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The ESF Center for Community Design Research Receives Federal Research Grant Engaging neighborhood teens in community planning focus of grant10/9/2018

Members of the Near Westside Community Impact Team are working together on many projects, including understanding the factors that contribute to neighborhood quality of life.

A grant to engage teenagers on Syracuse's Near Westside as co-researchers to investigate issues impacting their neighborhoods was received by ESF's Center for Community Design Research.

The proposal, submitted by Associate Professor Maren King in the Department of Landscape Architecture in collaboration with The Near Westside Peacemaking Project, was awarded the grant by the Corporation for National and Community Service (CNCS), the federal agency responsible for the AmeriCorps program.

Raising the Next Generation of Community Leaders is a participatory research project with Syracuse's Near Westside that will engage neighborhood teenagers as co-researchers to investigate, create new knowledge and develop action plans to address some already identified issues. Those issues include neighborhood youth "growing up quickly" amidst a backdrop of poverty, gun violence and drug sales, and with few opportunities to participate in skills-oriented activities, connect with relatable mentors, learn job skills and earn a good wage.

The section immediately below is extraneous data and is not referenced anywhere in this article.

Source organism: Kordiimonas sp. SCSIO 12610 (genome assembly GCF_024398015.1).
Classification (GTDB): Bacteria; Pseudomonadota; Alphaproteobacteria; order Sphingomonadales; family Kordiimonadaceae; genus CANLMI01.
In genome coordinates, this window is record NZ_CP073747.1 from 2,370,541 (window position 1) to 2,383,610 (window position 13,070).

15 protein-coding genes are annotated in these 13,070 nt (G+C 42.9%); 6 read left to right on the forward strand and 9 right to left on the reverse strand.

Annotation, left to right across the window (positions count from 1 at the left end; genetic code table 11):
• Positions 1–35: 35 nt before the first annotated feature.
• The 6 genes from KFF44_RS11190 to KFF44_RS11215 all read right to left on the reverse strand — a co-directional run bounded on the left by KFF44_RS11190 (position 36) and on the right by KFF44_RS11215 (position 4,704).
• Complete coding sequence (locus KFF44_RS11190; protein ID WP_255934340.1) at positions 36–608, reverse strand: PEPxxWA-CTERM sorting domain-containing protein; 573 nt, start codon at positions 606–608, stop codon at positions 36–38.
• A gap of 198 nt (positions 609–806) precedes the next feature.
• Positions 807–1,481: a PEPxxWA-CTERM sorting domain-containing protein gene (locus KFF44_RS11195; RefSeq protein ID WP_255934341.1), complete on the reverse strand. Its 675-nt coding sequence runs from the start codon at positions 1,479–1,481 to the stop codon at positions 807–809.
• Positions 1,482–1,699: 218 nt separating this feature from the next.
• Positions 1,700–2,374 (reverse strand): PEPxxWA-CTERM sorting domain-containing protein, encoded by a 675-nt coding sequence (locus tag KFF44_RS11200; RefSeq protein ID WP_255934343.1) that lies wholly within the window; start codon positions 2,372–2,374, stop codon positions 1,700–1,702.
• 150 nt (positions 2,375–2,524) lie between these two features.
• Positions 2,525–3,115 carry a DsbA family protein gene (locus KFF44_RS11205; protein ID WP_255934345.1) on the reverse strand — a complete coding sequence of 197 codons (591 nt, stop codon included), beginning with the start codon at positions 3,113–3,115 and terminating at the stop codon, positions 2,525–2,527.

As co-researchers, teen members will be introduced to research as a way of understanding and addressing issues, be mentored in youth-oriented methods, and create and own the process to identify, investigate and communicate the issues affecting young people's lives in the neighborhood. They will develop plans for actions that provide pathways for positive growth as individuals and community leaders.

Intended outcomes include formation of a Youth Community Impact Team that will work in collaboration with the (Adult) Community Impact Team and other partners; two or more additional action projects that communicate positive change, teen leadership skills and civic engagement; and youth participants with choices stemming from their participation for continued education and higher wage employment.

100 percent of the total project costs of $99,092 are financed with federal funds. No costs of the project or program are financed by non-governmental sources.